Apparently you didn't bother to click through the links on that page (or read any of the threads on the forum) that express opposing viewpoints. Now, I don't really follow bitcoin that closely anymore, but the last I checked the matter was hardly settled.

But hey, if you can point to a real world example of an operational bitcoin bank practicing fractional reserve banking, I'd certainly be willing to reconsider my position. : )

Back to my example

Please, spare me. I can assure you that my professional credentials in the banking arena are...well, let's say they're above average.

They also used to have a role in safeguarding money, much less important with Bitcoin.

Off-topic, but you can't be serious. The total amount of stolen bitcoins compared to the total amount in circulation is staggering.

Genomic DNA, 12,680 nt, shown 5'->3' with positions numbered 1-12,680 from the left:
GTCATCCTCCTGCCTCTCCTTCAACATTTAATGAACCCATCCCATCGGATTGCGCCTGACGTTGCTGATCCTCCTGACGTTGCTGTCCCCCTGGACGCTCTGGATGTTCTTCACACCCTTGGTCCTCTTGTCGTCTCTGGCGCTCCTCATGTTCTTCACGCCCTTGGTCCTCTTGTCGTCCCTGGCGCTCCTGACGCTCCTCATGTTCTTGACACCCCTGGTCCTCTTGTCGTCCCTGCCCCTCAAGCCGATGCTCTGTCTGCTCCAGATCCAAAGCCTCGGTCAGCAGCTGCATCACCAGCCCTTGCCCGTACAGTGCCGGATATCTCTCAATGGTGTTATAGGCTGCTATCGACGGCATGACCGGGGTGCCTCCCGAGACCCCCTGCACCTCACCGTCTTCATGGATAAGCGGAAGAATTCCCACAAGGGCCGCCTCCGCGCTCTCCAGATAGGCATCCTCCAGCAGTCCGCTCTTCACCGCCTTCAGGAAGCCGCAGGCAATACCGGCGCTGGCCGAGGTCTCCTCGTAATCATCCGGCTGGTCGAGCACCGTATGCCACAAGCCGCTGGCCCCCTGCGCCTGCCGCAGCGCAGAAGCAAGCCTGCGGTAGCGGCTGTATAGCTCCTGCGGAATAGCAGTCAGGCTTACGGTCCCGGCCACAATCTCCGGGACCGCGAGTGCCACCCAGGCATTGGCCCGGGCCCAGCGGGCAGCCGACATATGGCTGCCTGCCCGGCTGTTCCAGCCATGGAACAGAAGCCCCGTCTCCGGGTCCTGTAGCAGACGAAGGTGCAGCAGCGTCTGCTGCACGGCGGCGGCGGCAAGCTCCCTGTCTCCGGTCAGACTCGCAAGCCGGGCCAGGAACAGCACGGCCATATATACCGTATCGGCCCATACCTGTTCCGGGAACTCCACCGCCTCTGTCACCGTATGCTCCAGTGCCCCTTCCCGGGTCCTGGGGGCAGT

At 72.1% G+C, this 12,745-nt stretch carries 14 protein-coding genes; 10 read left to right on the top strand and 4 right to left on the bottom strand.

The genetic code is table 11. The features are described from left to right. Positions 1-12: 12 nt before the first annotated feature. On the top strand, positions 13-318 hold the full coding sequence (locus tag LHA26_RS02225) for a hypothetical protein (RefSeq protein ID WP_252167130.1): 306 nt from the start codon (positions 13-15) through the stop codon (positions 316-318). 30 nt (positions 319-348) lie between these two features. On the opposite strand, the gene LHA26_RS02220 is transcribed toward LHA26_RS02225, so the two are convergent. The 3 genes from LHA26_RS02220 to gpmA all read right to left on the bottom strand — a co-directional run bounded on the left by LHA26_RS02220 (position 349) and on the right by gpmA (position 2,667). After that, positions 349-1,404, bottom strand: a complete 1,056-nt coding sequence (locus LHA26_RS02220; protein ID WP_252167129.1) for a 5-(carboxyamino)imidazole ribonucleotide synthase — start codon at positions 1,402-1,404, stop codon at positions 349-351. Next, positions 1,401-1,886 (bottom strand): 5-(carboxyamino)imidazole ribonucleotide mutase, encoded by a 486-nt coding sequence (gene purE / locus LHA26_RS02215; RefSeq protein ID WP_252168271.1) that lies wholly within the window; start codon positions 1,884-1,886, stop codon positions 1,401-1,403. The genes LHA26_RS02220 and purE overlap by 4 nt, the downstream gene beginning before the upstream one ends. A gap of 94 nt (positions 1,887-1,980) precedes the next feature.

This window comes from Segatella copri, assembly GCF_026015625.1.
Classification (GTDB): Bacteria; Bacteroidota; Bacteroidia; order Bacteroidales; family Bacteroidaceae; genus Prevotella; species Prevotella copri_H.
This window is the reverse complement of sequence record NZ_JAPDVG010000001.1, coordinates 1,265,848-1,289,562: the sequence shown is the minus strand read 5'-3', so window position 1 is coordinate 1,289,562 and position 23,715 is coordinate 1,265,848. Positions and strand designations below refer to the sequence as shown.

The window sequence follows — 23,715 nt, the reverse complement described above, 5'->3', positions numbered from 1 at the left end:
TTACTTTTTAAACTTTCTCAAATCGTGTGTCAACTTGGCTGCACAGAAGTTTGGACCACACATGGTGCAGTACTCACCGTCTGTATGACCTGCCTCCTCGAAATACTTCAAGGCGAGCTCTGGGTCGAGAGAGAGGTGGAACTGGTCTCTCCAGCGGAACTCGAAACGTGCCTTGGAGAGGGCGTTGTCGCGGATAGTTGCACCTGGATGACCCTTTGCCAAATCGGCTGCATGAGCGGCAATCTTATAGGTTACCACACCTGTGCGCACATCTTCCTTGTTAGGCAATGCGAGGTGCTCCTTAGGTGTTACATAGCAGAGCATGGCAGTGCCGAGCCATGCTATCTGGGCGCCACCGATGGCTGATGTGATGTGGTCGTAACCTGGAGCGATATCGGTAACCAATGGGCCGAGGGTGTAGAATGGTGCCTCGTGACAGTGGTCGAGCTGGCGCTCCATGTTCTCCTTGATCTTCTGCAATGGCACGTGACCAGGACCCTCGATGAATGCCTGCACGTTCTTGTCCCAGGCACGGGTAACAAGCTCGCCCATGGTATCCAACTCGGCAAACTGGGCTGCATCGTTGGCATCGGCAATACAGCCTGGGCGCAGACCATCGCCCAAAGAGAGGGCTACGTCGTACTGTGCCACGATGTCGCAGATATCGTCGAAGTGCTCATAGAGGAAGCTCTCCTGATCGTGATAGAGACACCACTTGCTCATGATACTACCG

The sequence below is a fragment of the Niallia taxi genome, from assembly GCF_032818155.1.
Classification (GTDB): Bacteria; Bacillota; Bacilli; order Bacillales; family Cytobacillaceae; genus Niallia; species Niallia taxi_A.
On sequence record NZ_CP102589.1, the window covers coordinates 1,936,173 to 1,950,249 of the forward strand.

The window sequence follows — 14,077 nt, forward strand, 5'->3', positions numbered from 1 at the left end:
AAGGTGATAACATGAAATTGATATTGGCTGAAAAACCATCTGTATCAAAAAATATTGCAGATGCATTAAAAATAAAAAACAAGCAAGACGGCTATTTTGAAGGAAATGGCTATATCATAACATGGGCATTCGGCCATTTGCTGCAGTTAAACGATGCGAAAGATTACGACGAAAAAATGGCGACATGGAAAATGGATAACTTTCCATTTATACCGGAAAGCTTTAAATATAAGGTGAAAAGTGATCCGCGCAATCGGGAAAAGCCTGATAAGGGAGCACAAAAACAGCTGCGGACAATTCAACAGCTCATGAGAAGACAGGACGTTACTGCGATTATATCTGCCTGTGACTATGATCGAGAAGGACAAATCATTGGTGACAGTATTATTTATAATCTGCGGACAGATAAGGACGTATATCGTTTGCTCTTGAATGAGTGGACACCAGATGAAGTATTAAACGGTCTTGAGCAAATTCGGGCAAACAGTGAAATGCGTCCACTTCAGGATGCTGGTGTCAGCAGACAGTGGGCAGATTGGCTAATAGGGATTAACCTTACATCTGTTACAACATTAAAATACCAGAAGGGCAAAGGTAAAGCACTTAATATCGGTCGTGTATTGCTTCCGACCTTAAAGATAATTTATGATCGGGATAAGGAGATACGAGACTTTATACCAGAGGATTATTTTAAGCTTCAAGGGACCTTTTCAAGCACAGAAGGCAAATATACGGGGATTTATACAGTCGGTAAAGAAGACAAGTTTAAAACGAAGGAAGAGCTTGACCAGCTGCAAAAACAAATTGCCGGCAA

about a month and a half ago
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US States Edge Toward Cryptocoin Regulation

SpankiMonki Re:What about my rights? (172 comments)

OK...did you find this page? Did you click the link on that page pointing to the debate on the topic here? Did you try searching Google using "fractional reserve" site:bitcointalk.org?

about a month and a half ago

Submissions

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Children can swipe a screen but can't use toy building blocks

SpankiMonki SpankiMonki writes  |  about 5 months ago

SpankiMonki (3493987) writes "Children are arriving at nursery school able to "swipe a screen" but lack the manipulative skills to play with building blocks, teachers have warned.